The ADL responds: this fight is far from over
Once you get involved in a Hollywood scandal, it’s not easy to pull yourself out - Gary Oldman is finding this out the hard way. After his controversial interview in Playboy, wherein he criticised Hollywood’s “political correctness gone mad” and stood by Alec Baldwin and Mel Gibson for their racist and homophobic remarks. A choice quote from the interview: “I don’t know about Mel. He got drunk and said a few things, but we’ve all said those things. We’re all fucking hypocrites. That’s what I think about it.”
The Anti-Defamation League came down hard on Oldman's comments.
He then went on to use the same slurs that Gibson and Baldwin got busted for. Oldman later issued an apology of the “sorry you were offended” variety.
“Upon reading my comments in print—I see how insensitive they may be, and how they may indeed contribute to the furtherance of a false stereotype,” Oldman wrote, defending himself against backlash from the Anti-Defamation League. “Anything that contributes to this stereotype is unacceptable, including my own words on the matter. If, during the interview, I had been asked to elaborate on this point I would have pointed out that I had just finished reading Neal Gabler’s superb book about the Jews and Hollywood, An Empire of Their Own: How the Jews invented Hollywood.”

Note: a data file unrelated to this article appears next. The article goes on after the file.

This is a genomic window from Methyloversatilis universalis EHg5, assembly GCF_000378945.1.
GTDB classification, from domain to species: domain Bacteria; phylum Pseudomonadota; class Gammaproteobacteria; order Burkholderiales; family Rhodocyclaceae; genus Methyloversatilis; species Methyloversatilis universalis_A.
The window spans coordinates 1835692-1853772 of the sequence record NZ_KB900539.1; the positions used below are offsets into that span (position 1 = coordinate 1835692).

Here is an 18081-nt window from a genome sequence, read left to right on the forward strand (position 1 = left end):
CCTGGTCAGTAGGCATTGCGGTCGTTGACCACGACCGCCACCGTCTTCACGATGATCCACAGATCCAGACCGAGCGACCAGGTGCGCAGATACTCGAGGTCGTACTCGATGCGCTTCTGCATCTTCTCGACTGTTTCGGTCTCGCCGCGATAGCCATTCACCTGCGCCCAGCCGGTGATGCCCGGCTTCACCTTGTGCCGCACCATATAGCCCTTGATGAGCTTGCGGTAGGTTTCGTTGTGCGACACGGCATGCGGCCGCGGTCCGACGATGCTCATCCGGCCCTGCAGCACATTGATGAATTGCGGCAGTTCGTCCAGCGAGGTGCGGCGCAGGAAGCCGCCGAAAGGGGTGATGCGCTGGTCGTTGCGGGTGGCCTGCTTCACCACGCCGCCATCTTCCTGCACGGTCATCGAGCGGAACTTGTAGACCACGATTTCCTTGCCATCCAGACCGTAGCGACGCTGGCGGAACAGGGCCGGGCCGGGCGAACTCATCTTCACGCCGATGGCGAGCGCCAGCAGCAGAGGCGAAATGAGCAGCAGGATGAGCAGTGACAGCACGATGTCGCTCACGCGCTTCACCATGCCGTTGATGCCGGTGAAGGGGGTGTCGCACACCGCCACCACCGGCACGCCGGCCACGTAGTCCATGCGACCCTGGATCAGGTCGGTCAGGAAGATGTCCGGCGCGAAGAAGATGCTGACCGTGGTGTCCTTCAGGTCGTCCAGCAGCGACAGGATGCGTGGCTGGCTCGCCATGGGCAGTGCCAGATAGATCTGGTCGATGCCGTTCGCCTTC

Now, ADL president Abraham Foxman has responded to Oldman’s apology, describing it as “insufficient and not satisfactory”, according to Yahoo! News. The rejection itself might not matter much to Oldman, if it wasn’t for the fact that Foxman mentioned the ADL has "just began a conversation with his managing producer." According to the statement, this is only an effort to find an amicable solution to the conflict. However, it still means that Oldman’s comments are going to haunt him for some time to come.
Oldman isn't too pleased with himself. Or with anyone else, if his Playboy interview is anything to go by.